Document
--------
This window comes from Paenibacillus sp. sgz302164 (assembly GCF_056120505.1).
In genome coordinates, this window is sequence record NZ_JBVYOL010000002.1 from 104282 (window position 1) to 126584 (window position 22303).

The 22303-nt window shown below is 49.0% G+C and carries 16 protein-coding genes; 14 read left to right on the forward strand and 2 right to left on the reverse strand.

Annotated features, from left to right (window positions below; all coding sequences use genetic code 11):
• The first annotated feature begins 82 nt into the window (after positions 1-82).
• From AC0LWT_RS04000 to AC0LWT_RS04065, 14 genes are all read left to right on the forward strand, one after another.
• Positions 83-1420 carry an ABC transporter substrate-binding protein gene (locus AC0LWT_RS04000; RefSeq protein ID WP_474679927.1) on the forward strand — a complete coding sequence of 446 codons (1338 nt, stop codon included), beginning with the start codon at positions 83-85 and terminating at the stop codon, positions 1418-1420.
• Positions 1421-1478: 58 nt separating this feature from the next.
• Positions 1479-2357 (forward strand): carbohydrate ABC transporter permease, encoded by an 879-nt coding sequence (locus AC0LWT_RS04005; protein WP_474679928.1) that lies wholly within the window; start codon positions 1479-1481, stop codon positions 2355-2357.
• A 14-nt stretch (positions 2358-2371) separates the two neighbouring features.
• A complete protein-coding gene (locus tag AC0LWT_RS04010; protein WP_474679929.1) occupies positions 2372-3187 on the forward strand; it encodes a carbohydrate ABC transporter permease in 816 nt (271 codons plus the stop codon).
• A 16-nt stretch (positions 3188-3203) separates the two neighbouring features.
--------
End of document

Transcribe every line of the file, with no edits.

This window comes from Paenibacillus sp. sgz302164 (assembly GCF_056120505.1).
In genome coordinates, this window is sequence record NZ_JBVYOL010000002.1 from 104282 (window position 1) to 126584 (window position 22303).

The 22303-nt window shown below is 49.0% G+C and carries 16 protein-coding genes; 14 read left to right on the forward strand and 2 right to left on the reverse strand.

Annotated features, from left to right (window positions below; all coding sequences use genetic code 11):
• The first annotated feature begins 82 nt into the window (after positions 1-82).
• From AC0LWT_RS04000 to AC0LWT_RS04065, 14 genes are all read left to right on the forward strand, one after another.
• Positions 83-1420 carry an ABC transporter substrate-binding protein gene (locus AC0LWT_RS04000; RefSeq protein ID WP_474679927.1) on the forward strand — a complete coding sequence of 446 codons (1338 nt, stop codon included), beginning with the start codon at positions 83-85 and terminating at the stop codon, positions 1418-1420.
• Positions 1421-1478: 58 nt separating this feature from the next.
• Positions 1479-2357 (forward strand): carbohydrate ABC transporter permease, encoded by an 879-nt coding sequence (locus AC0LWT_RS04005; protein WP_474679928.1) that lies wholly within the window; start codon positions 1479-1481, stop codon positions 2355-2357.
• A 14-nt stretch (positions 2358-2371) separates the two neighbouring features.
• A complete protein-coding gene (locus tag AC0LWT_RS04010; protein WP_474679929.1) occupies positions 2372-3187 on the forward strand; it encodes a carbohydrate ABC transporter permease in 816 nt (271 codons plus the stop codon).
• A 16-nt stretch (positions 3188-3203) separates the two neighbouring features.